A preference for eye-like stimuli in newborns42 and its subsequent development in neurotypicals, and more broadly, for specifically human patterns of complex sociality, may have built on selection against reactive aggression in our lineage. Reduced emotional reactivity to eye contact may have enabled the other signalling functions of the eye, and in particular the co-option of eye-gazing signals for purposes other than negotiating dominance in agonistic displays. The idea that scleral depigmentation could be a by-product of selection against aggression was proposed by Perea-Garcia et al.11. The authors showed that humans and bonobos (Pan paniscus) have relatively bright sclerae compared to common chimpanzees (Pan troglodytes). Such observation, later confirmed by other authors43, led to the question of why closely related species evolved different patterns of eye colouration. Selection against aggression in humans6 and bonobos44 is one candidate answer. The self-domestication hypothesis44 proposes that many of the traits that characterize humans (increased fecundity from an earlier age, reduced reactive aggression, increased period of socialization, extended weaning periods, reduced facial prognatism) are by-products of selection against aggression, similarly to a suite of seemingly unrelated traits that appear in domesticates compared to their wild counterparts45. When compared to the wild-type, depigmentation is one of the most commonly found features in domesticated animals45,46. This is due to the shared embryogenic origin of melanoblasts and the adrenal medulla45. Thus, with selection for reduced emotional reactivity, reduced pigmentation is also indirectly selected. While scleral depigmentation may be originally a functionless byproduct of selection against aggression, it is possible that bright sclerae became a marker of reduced emotional reactivity, which could then itself become target of selection, as it would reliably announce less emotionally reactive individuals11. More direct evidence for the link between scleral correlation and actual intraspecific aggression comes from a recent study by Mearing et al.47, which reports a significant negative association between scleral brightness and conspecific lethal aggression in 108 primate species.


Finally, a body of evidence supports the idea that the whiteness of the human sclera functions to advertise gaze direction as well as a range of information regarding the internal state of the owner of the eyes. As is best illustrated by the wide utility of eye-tracking technology in behavioral research, gaze is a rich, reliable and relatively easily observable source of information on an individual’s cognitive processing, including mindfulness and cognitive load48,49, but in particular one’s attentional states. Naturally, all this valuable information can be accessed by conspecifics and other animals, and potentially exploited in competitive contexts. Indeed, apes have been shown not only to make use of gaze cues in competitive foraging50,51, but also to be aware of the information carried by their own gaze, and occasionally to use own gaze direction strategically to mislead competitors52. Similarly, humans are aware of the social information that is leaked through their gaze direction, and make strategic decisions on what to look at, depending on whether or not they believe their gaze is visible to third parties53,54,55,56. In short, gaze is one of the basic predictors of immediate behavioural intent that humans use in interaction, including emotionally based intent (such as approach vs avoid, cf. Adams and Kleck57) and aggressive action (such as in hand-to-hand combat, cf. e.g. Hausegger et al.58).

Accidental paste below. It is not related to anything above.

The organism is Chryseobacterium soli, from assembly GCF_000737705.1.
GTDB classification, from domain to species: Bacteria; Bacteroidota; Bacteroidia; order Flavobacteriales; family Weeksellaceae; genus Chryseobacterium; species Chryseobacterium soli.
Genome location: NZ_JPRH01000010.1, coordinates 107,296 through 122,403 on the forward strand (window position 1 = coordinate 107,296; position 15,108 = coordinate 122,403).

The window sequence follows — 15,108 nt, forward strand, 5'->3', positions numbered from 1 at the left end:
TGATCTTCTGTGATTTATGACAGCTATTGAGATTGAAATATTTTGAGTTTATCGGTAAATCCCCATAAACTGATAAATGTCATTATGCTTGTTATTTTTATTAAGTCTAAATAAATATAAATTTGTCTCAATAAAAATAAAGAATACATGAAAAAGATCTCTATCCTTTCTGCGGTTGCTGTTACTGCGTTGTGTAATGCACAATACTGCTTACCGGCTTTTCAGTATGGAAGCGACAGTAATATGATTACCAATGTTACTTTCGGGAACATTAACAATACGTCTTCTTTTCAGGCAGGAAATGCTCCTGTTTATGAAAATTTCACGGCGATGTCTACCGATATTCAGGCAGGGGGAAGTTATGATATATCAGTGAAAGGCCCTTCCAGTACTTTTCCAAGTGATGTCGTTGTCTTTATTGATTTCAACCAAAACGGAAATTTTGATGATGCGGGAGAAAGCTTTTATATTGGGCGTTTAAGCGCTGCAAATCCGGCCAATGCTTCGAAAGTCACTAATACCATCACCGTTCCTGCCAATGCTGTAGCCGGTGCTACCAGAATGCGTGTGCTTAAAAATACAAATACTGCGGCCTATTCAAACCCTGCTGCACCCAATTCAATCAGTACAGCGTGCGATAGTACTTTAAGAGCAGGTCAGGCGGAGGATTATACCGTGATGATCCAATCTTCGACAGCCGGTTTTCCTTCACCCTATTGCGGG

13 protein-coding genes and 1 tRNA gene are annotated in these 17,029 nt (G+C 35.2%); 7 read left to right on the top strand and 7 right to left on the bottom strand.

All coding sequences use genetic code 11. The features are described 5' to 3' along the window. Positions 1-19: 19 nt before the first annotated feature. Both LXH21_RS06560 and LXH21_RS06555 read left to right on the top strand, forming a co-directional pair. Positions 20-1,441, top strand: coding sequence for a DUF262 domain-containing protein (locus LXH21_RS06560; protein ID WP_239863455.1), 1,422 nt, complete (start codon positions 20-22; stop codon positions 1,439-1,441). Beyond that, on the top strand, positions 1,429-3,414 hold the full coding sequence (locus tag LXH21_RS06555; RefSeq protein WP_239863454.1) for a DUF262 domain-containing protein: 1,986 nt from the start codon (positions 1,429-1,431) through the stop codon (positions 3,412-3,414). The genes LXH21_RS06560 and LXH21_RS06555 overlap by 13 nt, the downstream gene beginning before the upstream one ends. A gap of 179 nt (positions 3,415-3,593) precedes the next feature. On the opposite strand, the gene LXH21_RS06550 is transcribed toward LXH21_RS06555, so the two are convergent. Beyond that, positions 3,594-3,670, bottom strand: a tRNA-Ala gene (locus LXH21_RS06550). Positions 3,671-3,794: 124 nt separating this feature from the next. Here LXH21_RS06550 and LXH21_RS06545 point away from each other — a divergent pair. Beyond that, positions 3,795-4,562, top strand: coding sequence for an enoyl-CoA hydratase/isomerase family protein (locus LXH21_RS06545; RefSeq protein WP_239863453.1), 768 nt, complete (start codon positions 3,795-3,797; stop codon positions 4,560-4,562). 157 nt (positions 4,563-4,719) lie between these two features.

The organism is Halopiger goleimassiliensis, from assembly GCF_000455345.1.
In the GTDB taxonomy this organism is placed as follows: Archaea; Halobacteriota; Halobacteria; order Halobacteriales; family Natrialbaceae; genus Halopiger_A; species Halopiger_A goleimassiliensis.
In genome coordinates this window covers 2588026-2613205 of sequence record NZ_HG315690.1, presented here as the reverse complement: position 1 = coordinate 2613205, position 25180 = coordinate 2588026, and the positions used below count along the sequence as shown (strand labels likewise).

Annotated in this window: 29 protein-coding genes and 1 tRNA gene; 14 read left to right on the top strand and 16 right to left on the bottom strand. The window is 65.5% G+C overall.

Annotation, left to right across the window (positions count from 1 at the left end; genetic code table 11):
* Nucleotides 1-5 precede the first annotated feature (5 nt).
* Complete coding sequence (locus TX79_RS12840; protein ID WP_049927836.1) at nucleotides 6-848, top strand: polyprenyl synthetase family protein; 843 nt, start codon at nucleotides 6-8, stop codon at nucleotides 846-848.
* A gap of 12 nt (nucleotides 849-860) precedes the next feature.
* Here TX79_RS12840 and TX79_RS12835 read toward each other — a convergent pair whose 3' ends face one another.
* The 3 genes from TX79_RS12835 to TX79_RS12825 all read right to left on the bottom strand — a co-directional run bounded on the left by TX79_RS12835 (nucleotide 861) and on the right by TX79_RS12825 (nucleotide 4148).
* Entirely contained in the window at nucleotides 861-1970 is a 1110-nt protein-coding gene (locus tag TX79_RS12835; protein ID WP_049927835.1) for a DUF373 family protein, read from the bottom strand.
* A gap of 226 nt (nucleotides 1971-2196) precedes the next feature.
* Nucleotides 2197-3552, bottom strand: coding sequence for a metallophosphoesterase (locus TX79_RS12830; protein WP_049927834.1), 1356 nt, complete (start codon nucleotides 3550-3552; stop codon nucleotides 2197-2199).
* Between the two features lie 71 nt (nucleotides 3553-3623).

The depigmented sclera characteristic of humans functions to advertise gaze direction, helping conspecifics infer one’s attentional states, which has been proposed to facilitate cooperation. Kobayashi and Kohshima (2001: 433)2 proposed that “gaze-signal enhancement might aid the conspecific communication required for increased co-operative and mutualistic behaviours to allow group hunting and scavenging”, an insight later developed into the “cooperative eye” hypothesis3,59, which claims that enhanced gaze-following would have been adaptive by facilitating coordination and thus increasing the effectiveness of collaborative subsistence tasks4. There is however a complementary account of the relation between a depigmented sclera and cooperativeness, not focusing on the efficiency of cooperative action but instead on evaluating the reliability of the cooperative partner. As is well-known, cooperation is typically not an evolutionarily stable strategy60, because despite the benefits it might bring in the long term, it is typically outcompeted by defection in the short term. Partner choice is therefore key, since cooperation is only profitable with reliable partners, i.e. such that one can trust to act as cooperators rather than defectors61. A depigmented sclera makes one’s gaze patterns easier to observe, thus facilitating inferences about that individual’s knowledge, attention and intentions that are crucial in predicting behavior. By making the individual more readable and easier to monitor, a depigmented sclera could serve as an advertisement of their honesty, trustworthiness, and reliability. Humans indeed routinely use gaze information in assessing the trustworthiness of interactants, and in particular strongly associate gaze aversion with dishonesty. Despite a lack of evidence in its support, the belief that “liars avert gaze” is in fact the single most dominant “pan-cultural stereotype” about liars62,63. Interestingly, a recent bottom-up study into facial correlates of perceived trustworthiness64 identified a darkened pupil-iris area (thus, increased perceptual contrast with the surrounding white sclera) as the only facial feature stably cross-culturally correlated with higher trustworthiness judgments.